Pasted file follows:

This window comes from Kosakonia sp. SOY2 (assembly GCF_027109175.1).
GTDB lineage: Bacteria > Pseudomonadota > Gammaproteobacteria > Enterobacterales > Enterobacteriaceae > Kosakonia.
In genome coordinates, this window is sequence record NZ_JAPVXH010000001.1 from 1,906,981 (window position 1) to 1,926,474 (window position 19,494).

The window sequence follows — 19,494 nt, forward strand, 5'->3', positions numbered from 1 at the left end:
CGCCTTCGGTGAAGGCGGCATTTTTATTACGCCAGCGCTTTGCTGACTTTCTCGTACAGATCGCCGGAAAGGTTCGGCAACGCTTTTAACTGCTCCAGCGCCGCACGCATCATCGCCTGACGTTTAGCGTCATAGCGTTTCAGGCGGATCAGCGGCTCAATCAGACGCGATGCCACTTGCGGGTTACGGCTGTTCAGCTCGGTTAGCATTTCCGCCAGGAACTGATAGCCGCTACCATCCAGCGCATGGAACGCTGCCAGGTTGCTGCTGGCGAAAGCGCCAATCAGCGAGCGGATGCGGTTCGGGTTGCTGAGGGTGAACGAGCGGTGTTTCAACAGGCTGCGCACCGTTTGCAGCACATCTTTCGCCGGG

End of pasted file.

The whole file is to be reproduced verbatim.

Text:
This window comes from Kosakonia sp. SOY2 (assembly GCF_027109175.1).
GTDB lineage: Bacteria > Pseudomonadota > Gammaproteobacteria > Enterobacterales > Enterobacteriaceae > Kosakonia.
In genome coordinates, this window is sequence record NZ_JAPVXH010000001.1 from 1,906,981 (window position 1) to 1,926,474 (window position 19,494).

The window sequence follows — 19,494 nt, forward strand, 5'->3', positions numbered from 1 at the left end:
CGCCTTCGGTGAAGGCGGCATTTTTATTACGCCAGCGCTTTGCTGACTTTCTCGTACAGATCGCCGGAAAGGTTCGGCAACGCTTTTAACTGCTCCAGCGCCGCACGCATCATCGCCTGACGTTTAGCGTCATAGCGTTTCAGGCGGATCAGCGGCTCAATCAGACGCGATGCCACTTGCGGGTTACGGCTGTTCAGCTCGGTTAGCATTTCCGCCAGGAACTGATAGCCGCTACCATCCAGCGCATGGAACGCTGCCAGGTTGCTGCTGGCGAAAGCGCCAATCAGCGAGCGGATGCGGTTCGGGTTGCTGAGGGTGAACGAGCGGTGTTTCAACAGGCTGCGCACCGTTTGCAGCACATCTTTCGCCGGG